|Carlos Beltran's three-run home run in the third inning helped get the Mets back in Thursday's game against the Pirates. (NYTimes.com)|
The Mets secured their largest comeback in almost 11 years, rallying from an early 7-0 hole to beat the Pirates 9-8 and salvage a series split.
The Good Stuff:
- Carlos Beltran heard the message loud and clear. Down 7-0 in the bottom of the 3rd, his 3-run homer got the Mets on the board. Three innings later, his double off the wall opened the floodgates on a 4-run 6th. He also picked up another RBI in the 8th on a bases-loaded walk to finish the monster day 2-4 with 2 runs and 4 RBIs.
- Back to that 4-run 6th. With the bases loaded and two out, Ruben Tejada came through with a single to drive in both runs, his second straight game with a bases-loaded hit. Daniel Murphy then came on to drive another run home, and with Jose Reyes at the plate, Tejada scored on a passed ball. And just like that, all with two outs, New York had tied the game at 7.
- In the 8th, the Mets went ahead for good on one of the strangest sequences you will ever see. We'll talk more about that later. But Cliff's Notes will tell you that Ruben Tejada picked up his 3rd RBI of the day on a sac fly to score Willie Harris. Four walks later, they were up 9-7.
- While he gave up a leadoff triple and let him score three batters later, Fransisco Rodriguez nevertheless picked up his 16th save of the year, capping off four solid innings from the bullpen that stopped the bleeding and allowed the Mets to make their biggest comeback since June 30, 2000 against the Braves.
- There is the matter of how we managed to fall behind 7-0 in the first place. Mike Pelfrey's string of solid starts was blown up in the first three innings: he allowed 3 in the 1st, 3 in the 2nd, and another one in the 3rd. If Pelfrey's gonna have that kind of day at home against the Pirates, I have a bad feeling the next time he faces an actual good team.
Back to that sequence in the 8th.
- After Ronnie Paulino singled off Jose Veras to start the inning, Willie Harris came on to pinch run.
- Jason Isringhausen was due up at the plate, but Terry Collins sent out last night's starter, Chris Capuano, to pinch hit. Capuano already had three sac bunts on the season, so it was a calculated move to send your best-bunting pitcher out to advance Harris into scoring position.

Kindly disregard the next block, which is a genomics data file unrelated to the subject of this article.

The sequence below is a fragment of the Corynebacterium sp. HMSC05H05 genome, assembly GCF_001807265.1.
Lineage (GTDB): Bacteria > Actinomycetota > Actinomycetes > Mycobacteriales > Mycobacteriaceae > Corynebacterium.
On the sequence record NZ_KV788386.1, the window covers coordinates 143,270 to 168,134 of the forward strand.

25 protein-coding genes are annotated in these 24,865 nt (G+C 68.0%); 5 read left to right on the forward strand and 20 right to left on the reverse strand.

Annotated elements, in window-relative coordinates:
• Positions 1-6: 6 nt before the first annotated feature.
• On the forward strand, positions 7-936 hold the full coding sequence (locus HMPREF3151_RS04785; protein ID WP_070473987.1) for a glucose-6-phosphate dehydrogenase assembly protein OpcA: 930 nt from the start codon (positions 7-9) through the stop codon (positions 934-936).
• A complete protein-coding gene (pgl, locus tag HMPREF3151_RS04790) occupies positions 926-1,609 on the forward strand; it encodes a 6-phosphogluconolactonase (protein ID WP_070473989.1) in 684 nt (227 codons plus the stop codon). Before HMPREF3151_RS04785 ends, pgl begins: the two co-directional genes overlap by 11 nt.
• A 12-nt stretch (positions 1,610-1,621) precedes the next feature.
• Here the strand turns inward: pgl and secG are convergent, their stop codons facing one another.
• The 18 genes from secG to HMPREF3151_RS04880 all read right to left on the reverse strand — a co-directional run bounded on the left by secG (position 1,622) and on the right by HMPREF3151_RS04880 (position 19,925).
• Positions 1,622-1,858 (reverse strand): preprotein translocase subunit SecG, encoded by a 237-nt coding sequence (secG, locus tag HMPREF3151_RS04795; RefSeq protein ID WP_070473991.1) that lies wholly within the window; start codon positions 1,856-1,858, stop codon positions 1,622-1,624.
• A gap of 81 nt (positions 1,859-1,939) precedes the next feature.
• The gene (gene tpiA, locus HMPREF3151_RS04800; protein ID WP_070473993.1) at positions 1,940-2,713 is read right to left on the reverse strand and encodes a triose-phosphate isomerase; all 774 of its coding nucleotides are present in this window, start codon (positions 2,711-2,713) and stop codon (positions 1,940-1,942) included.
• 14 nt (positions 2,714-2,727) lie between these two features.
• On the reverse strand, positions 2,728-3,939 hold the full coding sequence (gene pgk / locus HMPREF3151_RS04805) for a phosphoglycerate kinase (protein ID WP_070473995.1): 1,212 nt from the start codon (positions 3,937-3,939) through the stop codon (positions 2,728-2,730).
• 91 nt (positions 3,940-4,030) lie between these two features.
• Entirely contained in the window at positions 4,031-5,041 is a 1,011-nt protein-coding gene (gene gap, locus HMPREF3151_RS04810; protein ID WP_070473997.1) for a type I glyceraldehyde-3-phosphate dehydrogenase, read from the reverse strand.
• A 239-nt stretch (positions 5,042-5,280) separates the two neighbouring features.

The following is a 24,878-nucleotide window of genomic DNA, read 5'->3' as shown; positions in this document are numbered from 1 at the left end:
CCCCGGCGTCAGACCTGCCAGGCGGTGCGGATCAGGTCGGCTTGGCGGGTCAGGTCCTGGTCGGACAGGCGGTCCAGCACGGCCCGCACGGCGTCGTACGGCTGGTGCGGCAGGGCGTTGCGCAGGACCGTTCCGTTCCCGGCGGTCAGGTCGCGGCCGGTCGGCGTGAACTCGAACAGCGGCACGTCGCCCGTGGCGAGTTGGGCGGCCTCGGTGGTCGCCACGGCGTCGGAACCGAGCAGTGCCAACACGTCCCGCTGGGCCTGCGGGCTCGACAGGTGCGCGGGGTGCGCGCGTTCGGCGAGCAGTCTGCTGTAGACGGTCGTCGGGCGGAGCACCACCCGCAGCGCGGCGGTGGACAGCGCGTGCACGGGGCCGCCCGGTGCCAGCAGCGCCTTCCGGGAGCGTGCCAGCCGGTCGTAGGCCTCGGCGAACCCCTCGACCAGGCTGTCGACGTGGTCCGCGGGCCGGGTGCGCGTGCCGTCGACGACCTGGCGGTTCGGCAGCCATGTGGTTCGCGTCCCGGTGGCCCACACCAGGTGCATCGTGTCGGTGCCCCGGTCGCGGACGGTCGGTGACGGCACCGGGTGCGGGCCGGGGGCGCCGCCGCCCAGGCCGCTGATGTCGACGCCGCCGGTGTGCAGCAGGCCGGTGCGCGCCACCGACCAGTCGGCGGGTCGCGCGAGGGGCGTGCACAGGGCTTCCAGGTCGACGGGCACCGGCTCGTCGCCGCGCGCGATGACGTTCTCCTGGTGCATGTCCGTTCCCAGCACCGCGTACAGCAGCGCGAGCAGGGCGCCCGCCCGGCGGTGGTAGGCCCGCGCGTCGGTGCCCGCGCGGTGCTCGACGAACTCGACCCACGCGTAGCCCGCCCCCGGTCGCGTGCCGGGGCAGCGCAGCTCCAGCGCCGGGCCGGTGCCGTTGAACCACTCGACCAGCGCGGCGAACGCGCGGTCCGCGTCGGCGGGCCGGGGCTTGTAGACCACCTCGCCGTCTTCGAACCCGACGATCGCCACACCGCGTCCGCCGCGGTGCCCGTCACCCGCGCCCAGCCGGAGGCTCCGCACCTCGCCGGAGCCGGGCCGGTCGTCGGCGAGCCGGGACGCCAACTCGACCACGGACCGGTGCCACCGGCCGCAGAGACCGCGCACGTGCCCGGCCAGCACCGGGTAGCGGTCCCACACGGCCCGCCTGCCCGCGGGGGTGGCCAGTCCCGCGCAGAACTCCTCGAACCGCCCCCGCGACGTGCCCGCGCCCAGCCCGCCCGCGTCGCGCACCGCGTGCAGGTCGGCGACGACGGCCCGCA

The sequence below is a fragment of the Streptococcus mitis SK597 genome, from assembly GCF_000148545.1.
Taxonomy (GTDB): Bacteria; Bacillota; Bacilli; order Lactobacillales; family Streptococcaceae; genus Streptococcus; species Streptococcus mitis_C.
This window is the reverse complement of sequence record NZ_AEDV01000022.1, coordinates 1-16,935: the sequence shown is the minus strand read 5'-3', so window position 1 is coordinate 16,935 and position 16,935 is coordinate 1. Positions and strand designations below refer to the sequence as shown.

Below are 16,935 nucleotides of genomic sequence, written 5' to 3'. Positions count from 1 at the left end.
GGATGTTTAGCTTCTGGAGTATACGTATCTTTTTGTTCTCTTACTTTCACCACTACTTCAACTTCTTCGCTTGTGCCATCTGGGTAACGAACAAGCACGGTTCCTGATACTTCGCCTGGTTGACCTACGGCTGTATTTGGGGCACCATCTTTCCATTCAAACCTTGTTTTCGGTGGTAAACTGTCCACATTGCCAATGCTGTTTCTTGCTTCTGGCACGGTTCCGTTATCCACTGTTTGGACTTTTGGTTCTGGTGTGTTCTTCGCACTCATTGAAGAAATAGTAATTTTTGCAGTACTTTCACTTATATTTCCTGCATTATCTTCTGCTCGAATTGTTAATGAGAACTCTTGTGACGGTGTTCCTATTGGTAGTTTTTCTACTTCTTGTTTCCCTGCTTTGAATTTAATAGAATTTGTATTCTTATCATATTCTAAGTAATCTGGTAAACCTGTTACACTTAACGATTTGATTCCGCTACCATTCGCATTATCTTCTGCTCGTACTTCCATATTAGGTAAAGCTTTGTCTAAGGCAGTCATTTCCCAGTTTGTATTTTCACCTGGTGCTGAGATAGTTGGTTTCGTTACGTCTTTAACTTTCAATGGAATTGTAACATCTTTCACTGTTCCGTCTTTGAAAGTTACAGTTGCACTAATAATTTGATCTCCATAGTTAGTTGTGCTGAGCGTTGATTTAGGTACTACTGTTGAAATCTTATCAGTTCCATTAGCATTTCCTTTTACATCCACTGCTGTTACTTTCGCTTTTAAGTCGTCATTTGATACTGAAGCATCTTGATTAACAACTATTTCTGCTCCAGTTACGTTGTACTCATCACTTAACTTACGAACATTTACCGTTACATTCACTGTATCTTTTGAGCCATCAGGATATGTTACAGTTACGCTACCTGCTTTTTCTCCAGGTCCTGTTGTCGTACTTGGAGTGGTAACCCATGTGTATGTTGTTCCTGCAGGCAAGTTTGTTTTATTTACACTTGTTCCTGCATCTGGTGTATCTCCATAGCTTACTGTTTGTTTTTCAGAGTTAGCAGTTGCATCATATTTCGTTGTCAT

- With a 1-1 count, Capuano appeared to foul off the pitch for the second strike. He was called back to the dugout, and out came Josh Thole to pinch hit for Capuano.
- All of a sudden, SNY's Gary Cohen notices something irregular. "Willie Harris is on second base. How did he get there?" Turns out that 1-1 pitch that appeared to be a foul ball never happened: Veras was called for a balk, advancing Harris to second. Therefore, Collins sent out Thole in Capuano's place not because he had two strikes on him, but because the Mets now had a runner in scoring position.
- Veras fires a strike to Thole that would have been the third if not for the balk. Rattled, Veras then throws it in the dirt, allowing Harris to advance to third. Thole ultimately walks, and on the very next pitch, Ruben Tejada skied one to center to bring Harris home for the go-ahead run.
In 2007, the Chicago Cubs were struggling. Then, on June 2nd, manager Lou Piniella went off the only way he knew how, getting himself thrown out of the game. The Cubs ended up winning their division that year. Sweet Lou's tirade was the turning point. Terry Collins' meltdown was not as extreme as Piniella's, but for at least one day, it appears to have paid off for the New York Mets.
The real challenge comes tomorrow in the form of the Atlanta Braves. After this weekend, which includes an appearance on ESPN's Sunday Night Baseball, we'll know whether Terry's message really stuck.